Common Types of Business Structures: Why They Matter

If you’re considering purchasing an existing business or starting a new one from scratch, you’re going to need to consider what form of structure your business will take. There are several different types of business entities commonly used in the U.S., and each has its specific applications and advantages. The entity you select will influence how much you pay in taxes, the paperwork you’ll need to file, and your personal liability.

Let’s review a few of the most common business structures with some brief notes on what they mean for your overall tax picture…

Business Structures: Partnerships

Sole Proprietorship (SP)

As the name suggests, a sole proprietorship gives you maximum control over your business and its finances. Under an SP, you can give your business a trade name, but cannot sell stock. You also may find it more difficult to obtain a business loan from a bank. Also a sole proprietorship does not entail the creation of an entity separate from the proprietor’s personal finances, meaning that your personal assets and business assets are considered as one. So if you’re sued or your business fails, your personal assets could be at risk under an SP.

Limited Liability Partnership (LLP)

A Limited Liability Partnership (LLP) provides an easy way for two or more people to enter a business enterprise together. LLPs assign limited liability to each of the business partners. The structure of an LLP is designed to protect each partner from debts incurred by the partnership and provides that you (as a limited partner) will not be held responsible for the actions of the other partners. A limited liability partnership protects your personal assets (home, car, etc.) from being attached to any claim made against the partnership.

Business Structures: Corporations

Limited Liability Company (LLC)

The Limited Liability Company (LLC) combines advantages from both partnership and corporate structures. For example, profits and losses may pass through your personal income without being subject to corporate tax. As an LLC, however, you are considered self-employed and must pay self-employment tax toward Medicare and Social Security. LLCs often have short life spans, as some states require an LLC to be dissolved when one or more of the partners depart. There are agreements that can preserve an LLC through such a transition, but these must be in place first. With an LLC, you may have a lower tax liability than with a corporation.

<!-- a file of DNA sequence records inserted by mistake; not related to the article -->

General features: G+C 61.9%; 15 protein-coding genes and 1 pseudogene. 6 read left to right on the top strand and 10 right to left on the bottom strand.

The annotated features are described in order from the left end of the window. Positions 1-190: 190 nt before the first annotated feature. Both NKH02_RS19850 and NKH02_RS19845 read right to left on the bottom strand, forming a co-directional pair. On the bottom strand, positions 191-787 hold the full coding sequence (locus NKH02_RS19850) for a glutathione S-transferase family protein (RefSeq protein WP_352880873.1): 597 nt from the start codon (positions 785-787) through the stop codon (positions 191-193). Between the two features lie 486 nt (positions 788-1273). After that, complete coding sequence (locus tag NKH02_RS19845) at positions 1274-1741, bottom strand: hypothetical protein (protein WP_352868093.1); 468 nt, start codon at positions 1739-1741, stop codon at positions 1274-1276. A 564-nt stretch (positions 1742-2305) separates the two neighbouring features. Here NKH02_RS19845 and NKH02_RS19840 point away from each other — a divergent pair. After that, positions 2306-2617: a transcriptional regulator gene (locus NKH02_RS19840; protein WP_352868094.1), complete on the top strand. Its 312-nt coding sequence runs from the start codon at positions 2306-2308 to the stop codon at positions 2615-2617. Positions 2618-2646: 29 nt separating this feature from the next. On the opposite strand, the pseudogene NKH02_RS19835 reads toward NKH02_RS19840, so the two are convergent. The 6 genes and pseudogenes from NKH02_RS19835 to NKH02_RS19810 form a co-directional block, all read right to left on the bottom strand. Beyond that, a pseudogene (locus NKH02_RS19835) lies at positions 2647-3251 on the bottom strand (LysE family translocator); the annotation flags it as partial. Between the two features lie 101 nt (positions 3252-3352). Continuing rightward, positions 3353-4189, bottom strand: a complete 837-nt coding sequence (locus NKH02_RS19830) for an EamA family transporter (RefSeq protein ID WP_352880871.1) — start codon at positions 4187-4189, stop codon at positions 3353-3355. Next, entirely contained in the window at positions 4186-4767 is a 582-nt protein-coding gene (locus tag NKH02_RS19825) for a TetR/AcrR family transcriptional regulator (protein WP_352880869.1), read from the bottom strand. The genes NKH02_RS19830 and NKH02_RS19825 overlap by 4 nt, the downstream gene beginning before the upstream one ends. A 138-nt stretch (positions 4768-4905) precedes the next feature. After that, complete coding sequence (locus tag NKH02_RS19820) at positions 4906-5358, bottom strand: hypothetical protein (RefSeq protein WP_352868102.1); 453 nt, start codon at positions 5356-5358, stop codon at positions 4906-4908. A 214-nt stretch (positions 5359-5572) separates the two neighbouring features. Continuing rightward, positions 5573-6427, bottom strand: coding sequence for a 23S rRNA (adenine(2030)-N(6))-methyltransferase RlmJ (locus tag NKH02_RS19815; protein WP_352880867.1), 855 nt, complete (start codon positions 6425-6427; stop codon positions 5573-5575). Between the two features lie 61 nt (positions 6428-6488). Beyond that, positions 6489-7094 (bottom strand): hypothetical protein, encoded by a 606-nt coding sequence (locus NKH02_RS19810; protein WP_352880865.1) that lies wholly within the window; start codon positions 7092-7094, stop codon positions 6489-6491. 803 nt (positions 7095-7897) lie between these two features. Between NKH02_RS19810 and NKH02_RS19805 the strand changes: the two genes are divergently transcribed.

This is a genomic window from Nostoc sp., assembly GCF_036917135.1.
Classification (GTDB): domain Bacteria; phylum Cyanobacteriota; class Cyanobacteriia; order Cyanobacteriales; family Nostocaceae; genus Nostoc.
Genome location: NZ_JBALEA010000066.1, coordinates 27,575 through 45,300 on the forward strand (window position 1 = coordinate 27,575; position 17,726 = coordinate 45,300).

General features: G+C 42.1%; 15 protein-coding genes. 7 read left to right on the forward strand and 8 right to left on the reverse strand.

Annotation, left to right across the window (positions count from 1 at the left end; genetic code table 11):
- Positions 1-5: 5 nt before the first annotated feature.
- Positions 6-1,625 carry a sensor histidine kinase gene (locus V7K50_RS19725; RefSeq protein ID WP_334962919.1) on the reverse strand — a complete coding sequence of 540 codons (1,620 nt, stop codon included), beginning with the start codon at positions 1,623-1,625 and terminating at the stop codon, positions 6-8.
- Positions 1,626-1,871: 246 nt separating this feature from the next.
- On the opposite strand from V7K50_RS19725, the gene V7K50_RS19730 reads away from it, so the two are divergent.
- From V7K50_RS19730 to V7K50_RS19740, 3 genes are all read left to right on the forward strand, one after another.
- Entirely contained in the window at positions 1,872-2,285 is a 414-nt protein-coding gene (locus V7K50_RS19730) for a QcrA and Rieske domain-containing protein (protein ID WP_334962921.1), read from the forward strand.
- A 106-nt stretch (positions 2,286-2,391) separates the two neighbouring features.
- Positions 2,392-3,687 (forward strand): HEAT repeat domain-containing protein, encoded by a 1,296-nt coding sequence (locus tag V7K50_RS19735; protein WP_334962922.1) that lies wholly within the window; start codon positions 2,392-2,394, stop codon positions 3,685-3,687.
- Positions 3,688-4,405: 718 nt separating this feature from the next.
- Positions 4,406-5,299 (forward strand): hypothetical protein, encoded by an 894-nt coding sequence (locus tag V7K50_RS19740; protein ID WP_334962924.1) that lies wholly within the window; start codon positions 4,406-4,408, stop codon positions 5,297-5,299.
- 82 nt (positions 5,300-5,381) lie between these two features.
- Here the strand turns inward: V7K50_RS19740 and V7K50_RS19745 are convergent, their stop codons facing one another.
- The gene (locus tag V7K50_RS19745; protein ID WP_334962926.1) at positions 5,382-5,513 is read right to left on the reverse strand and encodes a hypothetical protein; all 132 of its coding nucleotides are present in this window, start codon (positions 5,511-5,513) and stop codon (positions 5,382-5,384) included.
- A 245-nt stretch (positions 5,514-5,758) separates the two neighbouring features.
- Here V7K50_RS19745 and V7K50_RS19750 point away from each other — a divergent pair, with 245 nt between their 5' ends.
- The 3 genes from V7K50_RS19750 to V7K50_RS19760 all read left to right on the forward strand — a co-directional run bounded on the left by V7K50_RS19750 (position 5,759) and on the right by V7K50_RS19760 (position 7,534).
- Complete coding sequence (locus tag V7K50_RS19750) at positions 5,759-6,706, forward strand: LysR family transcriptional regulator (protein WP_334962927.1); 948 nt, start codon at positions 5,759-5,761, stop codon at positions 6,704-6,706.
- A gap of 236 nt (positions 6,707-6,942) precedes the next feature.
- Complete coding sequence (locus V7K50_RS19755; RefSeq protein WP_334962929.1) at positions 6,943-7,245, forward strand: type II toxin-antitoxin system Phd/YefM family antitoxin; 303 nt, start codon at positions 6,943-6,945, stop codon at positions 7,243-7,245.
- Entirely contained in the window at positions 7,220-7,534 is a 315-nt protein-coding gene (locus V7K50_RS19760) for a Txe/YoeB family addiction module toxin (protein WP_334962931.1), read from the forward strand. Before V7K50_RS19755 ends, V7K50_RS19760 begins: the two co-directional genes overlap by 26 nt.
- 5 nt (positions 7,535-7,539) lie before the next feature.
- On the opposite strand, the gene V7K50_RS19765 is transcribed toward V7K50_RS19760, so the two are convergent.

Corporation (C Corp)

A corporate structure is a legal entity that exists separate from its owners. Corporations may earn profits, be taxed, and may be held legally liable. While the cost to form a Corp C is higher than that for other structures, a C Corp does offer a great deal of protection from personal liability. Corporations differ from SPs, LLPs, and LLCs in that corporate profits may be taxed twice—once when earned and a second time when dividends are paid to shareholders (if applicable). Corporations are considered independent from their owners as well as their shareholders. So even if a partner leaves or a major shareholder sells their stock, the corporate entity can continue.

S Corp

To avoid the double-taxation issue of the C Corp, the S Corp allows profits (and certain losses) to pass through your personal income as owner, without triggering a corporate tax. States tax S Corps differently, but overall, most view them as the federal government does and taxes shareholders accordingly. S Corps have some limitations. For example, they may have no more than 100 shareholders and all shareholders must be U.S. residents.

B Corp

A Benefits Corporation (or B Corp) is a new type for-profit enterprise that maintains a private certification. Entities interested in obtaining a B Corp designation must meet particular social and environmental performance standards, as well as maintaining commitments to employees, shareholders and the community. Examples include companies such as King Arthur Flour, Kickstarter, and Farmingo. Directors of B Corps must take into account the impact of the company’s actions on all stakeholders and must publish an annual report on social/environmental performance to ensure transparency.

Nonprofit Corporation

Nonprofits are generally engaged in activities that serve the public good, such as promoting art, literature, education, charity, faith-based work and even science. Organizationally, they follow many of the same rules as a C Corp, and are restricted in what they do with any profits they earn. Often called 501(c)(3) corporations, the federal designation for tax-exempt businesses.

Cooperative (Co-op)

Ideal for smaller, less formal business operations, the Co-op structure is typically for the direct benefit of the owners. Earnings are distributed among the members (often called “user-owners”), and profits are shared similarly. Individuals may become members of a Co-op by purchasing shares but the number of shares they hold does not affect the weight of their vote.

At Moskowitz LLC, we take the time to listen and to understand the tax needs of your business, whether large or small. Our skilled attorneys and tax professionals are ready to help you successfully navigate the often daunting landscape of business structures and corporate taxes. Considering starting or purchasing a new business?
Contact us today, and let us help you get on the path to success!